Tuesday, February 21, 2012

[UV, VIS, NIR] Show the camera sensitivity for UV and IR easily

A have often been asked how one could esily see how deep a converted camera body reaches into UV and/or IR. Using a UV sensitive camera and a special transmission grating, this can indeed be done using two different lightsources, a tungsten lamp and a continuous Xenon lamp.

[click on image to see a larger one]


top: unfiltered
middle: Baader UV/IR Cut filter
bottom: 695LP long pass filter

XENON lamp:

top: unfiltered
middle1: Baader UV/IR Cut filter
middle2: Baader U2 filter
bottom: 695LP long pass filter

I had previously made a similar test and used some astronomers software (RSpec) to calibrate the results, so here for reference the Xenon spectra (1 Angstrom = 10 nm):

So, that transmission grating I used was not very well suited as it stops working around 360-370nm already, as it is on a normal glass substrate. Maybe I get a better one and repeat the tests sometime...

Be aware that the result does not reflect the absolute sensitivity of the camera sensor, but if using a Xenon source whose spectra is very close to bright noon sunlight (UV and VIs, less so in IR), gives an indication of what to expect when shooting outdoors.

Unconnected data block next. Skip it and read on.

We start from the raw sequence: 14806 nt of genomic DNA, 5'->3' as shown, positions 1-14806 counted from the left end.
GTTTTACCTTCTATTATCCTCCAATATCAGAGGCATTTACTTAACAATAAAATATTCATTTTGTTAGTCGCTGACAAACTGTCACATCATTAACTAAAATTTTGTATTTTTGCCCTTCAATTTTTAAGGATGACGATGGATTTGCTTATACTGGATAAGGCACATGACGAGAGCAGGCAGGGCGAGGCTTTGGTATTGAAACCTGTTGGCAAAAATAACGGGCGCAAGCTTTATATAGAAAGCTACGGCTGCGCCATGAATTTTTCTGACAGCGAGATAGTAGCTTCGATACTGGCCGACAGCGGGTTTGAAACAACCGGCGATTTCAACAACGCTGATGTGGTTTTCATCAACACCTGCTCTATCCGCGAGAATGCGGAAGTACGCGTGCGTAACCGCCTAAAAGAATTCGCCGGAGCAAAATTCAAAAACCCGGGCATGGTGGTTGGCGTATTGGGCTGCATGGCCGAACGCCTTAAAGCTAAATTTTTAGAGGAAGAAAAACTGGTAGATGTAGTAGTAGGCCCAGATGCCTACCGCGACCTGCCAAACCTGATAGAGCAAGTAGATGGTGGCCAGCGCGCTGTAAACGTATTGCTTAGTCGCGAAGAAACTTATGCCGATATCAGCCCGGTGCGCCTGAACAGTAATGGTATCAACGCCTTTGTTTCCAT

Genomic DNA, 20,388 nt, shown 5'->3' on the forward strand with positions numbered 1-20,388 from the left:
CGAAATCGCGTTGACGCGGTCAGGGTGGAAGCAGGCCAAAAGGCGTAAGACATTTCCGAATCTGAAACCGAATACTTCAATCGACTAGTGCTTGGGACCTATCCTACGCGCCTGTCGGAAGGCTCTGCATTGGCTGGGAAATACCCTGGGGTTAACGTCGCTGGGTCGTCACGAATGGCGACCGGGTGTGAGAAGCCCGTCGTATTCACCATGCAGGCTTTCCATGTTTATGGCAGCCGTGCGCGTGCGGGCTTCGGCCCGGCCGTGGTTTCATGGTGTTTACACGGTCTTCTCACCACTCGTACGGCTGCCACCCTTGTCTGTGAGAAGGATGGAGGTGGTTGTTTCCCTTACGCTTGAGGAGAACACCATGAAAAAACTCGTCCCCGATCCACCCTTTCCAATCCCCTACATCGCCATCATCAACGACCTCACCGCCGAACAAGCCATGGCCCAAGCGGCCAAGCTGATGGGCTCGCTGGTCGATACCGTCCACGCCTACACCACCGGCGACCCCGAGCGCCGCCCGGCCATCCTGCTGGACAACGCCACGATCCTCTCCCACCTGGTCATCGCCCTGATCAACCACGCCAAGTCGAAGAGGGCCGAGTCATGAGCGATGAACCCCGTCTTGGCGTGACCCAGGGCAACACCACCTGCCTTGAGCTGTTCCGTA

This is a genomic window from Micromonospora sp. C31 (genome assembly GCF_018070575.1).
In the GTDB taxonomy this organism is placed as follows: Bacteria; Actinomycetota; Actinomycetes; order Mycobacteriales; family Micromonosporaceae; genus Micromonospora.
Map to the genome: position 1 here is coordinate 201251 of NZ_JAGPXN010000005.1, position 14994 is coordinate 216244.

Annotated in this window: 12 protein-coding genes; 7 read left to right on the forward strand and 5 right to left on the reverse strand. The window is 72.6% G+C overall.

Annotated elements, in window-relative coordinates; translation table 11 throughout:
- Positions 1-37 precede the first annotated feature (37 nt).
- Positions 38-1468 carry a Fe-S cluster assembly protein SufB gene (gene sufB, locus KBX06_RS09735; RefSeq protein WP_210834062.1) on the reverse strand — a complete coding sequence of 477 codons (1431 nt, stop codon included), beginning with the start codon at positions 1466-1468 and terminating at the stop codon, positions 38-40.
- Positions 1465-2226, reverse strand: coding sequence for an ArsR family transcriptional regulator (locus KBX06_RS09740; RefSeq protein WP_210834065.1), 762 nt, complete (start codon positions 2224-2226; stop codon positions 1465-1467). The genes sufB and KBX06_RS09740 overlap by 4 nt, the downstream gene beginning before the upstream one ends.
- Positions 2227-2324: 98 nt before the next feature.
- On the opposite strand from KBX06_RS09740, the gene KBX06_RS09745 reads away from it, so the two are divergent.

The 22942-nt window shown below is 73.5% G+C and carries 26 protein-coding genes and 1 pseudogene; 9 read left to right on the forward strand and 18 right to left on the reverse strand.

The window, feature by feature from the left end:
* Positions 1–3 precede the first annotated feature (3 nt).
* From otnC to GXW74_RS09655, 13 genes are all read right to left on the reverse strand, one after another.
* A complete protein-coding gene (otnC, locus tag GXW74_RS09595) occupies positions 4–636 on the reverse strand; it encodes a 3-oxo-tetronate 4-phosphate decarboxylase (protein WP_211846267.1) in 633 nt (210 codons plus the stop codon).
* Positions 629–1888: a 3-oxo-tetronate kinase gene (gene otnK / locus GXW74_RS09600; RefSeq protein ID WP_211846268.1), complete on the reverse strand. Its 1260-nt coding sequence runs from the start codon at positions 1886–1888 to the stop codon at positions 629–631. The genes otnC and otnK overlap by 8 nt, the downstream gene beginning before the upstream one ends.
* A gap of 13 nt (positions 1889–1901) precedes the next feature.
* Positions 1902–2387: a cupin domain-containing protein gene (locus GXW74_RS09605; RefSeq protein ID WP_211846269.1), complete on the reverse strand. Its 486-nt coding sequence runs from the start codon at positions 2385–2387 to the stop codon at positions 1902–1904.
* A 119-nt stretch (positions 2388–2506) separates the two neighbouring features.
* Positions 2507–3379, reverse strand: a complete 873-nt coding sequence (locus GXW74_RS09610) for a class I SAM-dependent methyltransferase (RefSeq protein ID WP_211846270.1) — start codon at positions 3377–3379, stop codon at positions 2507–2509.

It also reveals, why from 800-850nm onwards only monochrome results in IR can be expected, as all sensor dyes making up the RGB Bayer pattern get transparent.

Another remark: be aware that these spectra are always taken in a way to get them properly exposed, not too high and not too low, so the brightest parts of the spectra determine what is recorded. If only IR or UV is intended, it would be better to shoot through that UV or IR filter and expose these shots accordingly, as in the UV-IR spectra those parts will easily getting lost as they are several stops beyond the visible usually - in case of UV sometimes 8-10 stops!

Stay tuned, more will follow on that fascinating subject...

More info on this very interesting field may be found on my site http://www.pbase.com/kds315/uv_photos